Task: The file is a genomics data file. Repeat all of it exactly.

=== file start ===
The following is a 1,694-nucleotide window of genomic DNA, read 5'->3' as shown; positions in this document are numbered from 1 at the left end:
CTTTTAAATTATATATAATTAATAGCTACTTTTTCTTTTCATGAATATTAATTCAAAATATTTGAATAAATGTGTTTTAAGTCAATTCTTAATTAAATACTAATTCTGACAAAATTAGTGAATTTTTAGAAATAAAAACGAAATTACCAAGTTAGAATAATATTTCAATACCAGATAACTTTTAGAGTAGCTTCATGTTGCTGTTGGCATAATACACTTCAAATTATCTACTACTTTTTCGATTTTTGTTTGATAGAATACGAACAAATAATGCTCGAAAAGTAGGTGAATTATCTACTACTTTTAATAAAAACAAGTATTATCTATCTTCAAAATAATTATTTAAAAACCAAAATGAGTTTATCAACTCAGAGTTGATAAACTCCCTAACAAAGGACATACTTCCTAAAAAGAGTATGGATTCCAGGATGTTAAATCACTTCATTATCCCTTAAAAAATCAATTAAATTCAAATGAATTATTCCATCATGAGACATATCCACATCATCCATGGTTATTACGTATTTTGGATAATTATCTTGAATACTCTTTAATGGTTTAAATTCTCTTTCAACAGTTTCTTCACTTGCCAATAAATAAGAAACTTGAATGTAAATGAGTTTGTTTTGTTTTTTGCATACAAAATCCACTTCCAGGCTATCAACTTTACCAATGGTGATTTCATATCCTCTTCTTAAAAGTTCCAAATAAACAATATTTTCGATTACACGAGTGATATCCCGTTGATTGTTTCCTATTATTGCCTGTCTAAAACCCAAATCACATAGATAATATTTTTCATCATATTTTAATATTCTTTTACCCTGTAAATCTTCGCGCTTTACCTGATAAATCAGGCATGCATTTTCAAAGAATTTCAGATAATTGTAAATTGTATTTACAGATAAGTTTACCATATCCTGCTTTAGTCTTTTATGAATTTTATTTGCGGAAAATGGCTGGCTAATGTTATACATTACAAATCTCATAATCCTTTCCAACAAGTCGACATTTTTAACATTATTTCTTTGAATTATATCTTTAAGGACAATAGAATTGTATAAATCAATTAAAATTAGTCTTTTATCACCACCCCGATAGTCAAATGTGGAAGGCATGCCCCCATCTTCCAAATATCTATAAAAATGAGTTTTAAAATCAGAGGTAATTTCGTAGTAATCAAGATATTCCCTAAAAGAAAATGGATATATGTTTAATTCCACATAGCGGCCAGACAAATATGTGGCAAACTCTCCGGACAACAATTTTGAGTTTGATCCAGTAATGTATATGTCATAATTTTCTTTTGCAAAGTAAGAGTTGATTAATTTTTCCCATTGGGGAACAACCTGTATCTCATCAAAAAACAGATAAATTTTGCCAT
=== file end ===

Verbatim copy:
The following is a 1,694-nucleotide window of genomic DNA, read 5'->3' as shown; positions in this document are numbered from 1 at the left end:
CTTTTAAATTATATATAATTAATAGCTACTTTTTCTTTTCATGAATATTAATTCAAAATATTTGAATAAATGTGTTTTAAGTCAATTCTTAATTAAATACTAATTCTGACAAAATTAGTGAATTTTTAGAAATAAAAACGAAATTACCAAGTTAGAATAATATTTCAATACCAGATAACTTTTAGAGTAGCTTCATGTTGCTGTTGGCATAATACACTTCAAATTATCTACTACTTTTTCGATTTTTGTTTGATAGAATACGAACAAATAATGCTCGAAAAGTAGGTGAATTATCTACTACTTTTAATAAAAACAAGTATTATCTATCTTCAAAATAATTATTTAAAAACCAAAATGAGTTTATCAACTCAGAGTTGATAAACTCCCTAACAAAGGACATACTTCCTAAAAAGAGTATGGATTCCAGGATGTTAAATCACTTCATTATCCCTTAAAAAATCAATTAAATTCAAATGAATTATTCCATCATGAGACATATCCACATCATCCATGGTTATTACGTATTTTGGATAATTATCTTGAATACTCTTTAATGGTTTAAATTCTCTTTCAACAGTTTCTTCACTTGCCAATAAATAAGAAACTTGAATGTAAATGAGTTTGTTTTGTTTTTTGCATACAAAATCCACTTCCAGGCTATCAACTTTACCAATGGTGATTTCATATCCTCTTCTTAAAAGTTCCAAATAAACAATATTTTCGATTACACGAGTGATATCCCGTTGATTGTTTCCTATTATTGCCTGTCTAAAACCCAAATCACATAGATAATATTTTTCATCATATTTTAATATTCTTTTACCCTGTAAATCTTCGCGCTTTACCTGATAAATCAGGCATGCATTTTCAAAGAATTTCAGATAATTGTAAATTGTATTTACAGATAAGTTTACCATATCCTGCTTTAGTCTTTTATGAATTTTATTTGCGGAAAATGGCTGGCTAATGTTATACATTACAAATCTCATAATCCTTTCCAACAAGTCGACATTTTTAACATTATTTCTTTGAATTATATCTTTAAGGACAATAGAATTGTATAAATCAATTAAAATTAGTCTTTTATCACCACCCCGATAGTCAAATGTGGAAGGCATGCCCCCATCTTCCAAATATCTATAAAAATGAGTTTTAAAATCAGAGGTAATTTCGTAGTAATCAAGATATTCCCTAAAAGAAAATGGATATATGTTTAATTCCACATAGCGGCCAGACAAATATGTGGCAAACTCTCCGGACAACAATTTTGAGTTTGATCCAGTAATGTATATGTCATAATTTTCTTTTGCAAAGTAAGAGTTGATTAATTTTTCCCATTGGGGAACAACCTGTATCTCATCAAAAAACAGATAAATTTTGCCAT